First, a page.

Radosław is a nurse at Leszek Giec Upper-Silesian Medical Centre of the Silesian Medical University in Katowice. His suggestion is to regularly monitor  people who have recovered from COVID-19 in efforts to improve understanding about the virus on human health. Radosław cites evidence of recovering COVID-19 patients at a higher risk of having a strokes, thrombosis, and short-term memory loss. As a pilot phase, he proposes regular check-ups of medical staff recovering from COVID-19 at the hospital where he works. In the next stage, Radosław plans to extend the monitoring to include nurses in different regions of Poland. His hope is that this initiative would create a nationwide program of control tests to improve medical knowledge of the coronavirus as well as provide future developments for therapeutic management.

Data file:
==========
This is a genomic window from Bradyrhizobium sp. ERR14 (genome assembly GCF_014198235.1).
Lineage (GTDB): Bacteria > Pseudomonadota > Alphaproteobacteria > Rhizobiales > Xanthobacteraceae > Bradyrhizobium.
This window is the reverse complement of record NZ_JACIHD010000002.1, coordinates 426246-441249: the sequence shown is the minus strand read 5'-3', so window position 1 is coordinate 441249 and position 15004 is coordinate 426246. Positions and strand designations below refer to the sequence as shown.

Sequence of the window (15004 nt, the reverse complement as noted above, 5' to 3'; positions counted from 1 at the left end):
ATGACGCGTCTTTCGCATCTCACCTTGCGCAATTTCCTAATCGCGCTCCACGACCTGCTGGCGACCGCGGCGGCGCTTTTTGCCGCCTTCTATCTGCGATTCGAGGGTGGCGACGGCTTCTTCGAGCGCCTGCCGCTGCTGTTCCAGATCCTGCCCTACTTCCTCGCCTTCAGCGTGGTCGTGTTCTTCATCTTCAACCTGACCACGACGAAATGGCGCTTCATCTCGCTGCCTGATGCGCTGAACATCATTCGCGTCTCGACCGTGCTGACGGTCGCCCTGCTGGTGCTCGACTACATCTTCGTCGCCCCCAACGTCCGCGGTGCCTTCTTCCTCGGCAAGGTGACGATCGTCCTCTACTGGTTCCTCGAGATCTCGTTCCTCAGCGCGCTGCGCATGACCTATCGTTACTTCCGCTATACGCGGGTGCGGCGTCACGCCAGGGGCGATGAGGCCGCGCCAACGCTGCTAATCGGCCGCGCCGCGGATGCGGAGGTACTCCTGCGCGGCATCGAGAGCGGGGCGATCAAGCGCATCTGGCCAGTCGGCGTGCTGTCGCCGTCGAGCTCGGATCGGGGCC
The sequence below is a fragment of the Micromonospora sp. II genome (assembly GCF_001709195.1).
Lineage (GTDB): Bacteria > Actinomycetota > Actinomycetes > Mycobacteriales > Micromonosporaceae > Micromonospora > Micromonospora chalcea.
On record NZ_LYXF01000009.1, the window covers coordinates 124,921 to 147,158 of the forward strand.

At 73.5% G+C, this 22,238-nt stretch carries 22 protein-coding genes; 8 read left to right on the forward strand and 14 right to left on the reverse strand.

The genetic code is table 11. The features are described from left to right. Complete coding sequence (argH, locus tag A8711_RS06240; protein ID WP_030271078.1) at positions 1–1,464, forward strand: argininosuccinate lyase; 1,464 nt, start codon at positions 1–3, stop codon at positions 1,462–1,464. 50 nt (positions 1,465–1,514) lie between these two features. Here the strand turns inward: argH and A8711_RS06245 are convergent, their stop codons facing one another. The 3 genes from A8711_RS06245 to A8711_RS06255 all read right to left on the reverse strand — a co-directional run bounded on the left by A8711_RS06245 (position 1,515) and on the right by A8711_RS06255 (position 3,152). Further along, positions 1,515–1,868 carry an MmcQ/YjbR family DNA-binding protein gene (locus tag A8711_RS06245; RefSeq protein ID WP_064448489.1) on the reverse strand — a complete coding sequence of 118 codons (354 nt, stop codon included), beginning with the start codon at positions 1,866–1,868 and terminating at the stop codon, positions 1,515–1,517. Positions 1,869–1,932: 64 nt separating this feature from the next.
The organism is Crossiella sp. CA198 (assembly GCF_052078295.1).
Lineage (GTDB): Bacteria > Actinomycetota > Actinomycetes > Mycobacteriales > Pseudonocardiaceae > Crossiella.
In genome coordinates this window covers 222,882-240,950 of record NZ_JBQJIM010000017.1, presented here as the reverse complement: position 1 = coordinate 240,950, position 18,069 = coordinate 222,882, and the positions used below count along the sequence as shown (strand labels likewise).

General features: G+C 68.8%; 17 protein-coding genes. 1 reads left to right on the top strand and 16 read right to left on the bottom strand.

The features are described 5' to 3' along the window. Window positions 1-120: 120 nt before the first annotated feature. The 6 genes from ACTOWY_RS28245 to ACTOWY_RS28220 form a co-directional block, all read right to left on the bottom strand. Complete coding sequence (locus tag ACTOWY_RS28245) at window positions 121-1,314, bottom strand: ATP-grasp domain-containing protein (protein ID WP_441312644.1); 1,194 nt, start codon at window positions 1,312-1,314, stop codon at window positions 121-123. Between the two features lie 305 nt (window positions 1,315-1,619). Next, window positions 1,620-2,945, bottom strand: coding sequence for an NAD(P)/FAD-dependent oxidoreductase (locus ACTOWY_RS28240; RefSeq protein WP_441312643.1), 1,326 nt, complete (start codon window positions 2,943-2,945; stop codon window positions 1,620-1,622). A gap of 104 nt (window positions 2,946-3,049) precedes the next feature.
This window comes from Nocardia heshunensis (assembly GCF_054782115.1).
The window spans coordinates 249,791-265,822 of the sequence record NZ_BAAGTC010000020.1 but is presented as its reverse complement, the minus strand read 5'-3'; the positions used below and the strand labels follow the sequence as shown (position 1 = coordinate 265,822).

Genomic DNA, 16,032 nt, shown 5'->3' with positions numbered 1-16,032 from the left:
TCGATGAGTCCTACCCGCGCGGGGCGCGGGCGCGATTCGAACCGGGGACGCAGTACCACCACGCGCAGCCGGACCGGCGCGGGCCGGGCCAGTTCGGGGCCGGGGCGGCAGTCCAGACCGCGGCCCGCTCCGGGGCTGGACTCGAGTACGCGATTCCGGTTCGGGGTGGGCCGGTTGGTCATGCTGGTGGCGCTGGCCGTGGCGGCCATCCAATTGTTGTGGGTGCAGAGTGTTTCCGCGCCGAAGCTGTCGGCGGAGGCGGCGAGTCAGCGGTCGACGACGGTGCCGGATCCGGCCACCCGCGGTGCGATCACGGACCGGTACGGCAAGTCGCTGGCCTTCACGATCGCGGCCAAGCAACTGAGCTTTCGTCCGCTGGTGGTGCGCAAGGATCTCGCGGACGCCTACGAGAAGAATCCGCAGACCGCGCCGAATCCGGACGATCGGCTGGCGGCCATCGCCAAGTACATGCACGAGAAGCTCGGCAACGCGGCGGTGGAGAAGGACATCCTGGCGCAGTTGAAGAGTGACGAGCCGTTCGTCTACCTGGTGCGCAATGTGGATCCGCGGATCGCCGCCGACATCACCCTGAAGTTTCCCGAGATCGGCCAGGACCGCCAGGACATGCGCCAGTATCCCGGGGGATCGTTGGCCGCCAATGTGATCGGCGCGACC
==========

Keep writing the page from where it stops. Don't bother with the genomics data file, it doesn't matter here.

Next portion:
“FinnHELP,” Inka Häkkinen, Finland

Inka is a nurse at Kymenlaakso Central Hospital. Her application is based off of her volunteer work at the FinnHELP counselling service for healthcare professionals in Finland. FinnHELP offers free, short-term crisis assistance operated by volunteer mental health professionals to help fellow healthcare workers address stress and exhaustion. With the COVID-19 pandemic, FinnHELP assistance has moved increasing online and is focused on reducing lead time to maintain the mental health and resilience of Finland’s healthcare professionals.  FinnHELP’s efforts will also be the basis of a handbook for healthcare professionals with guidelines on how to work through extended pandemics. 

“My Way,” Lisabet Lindbäck, Sweden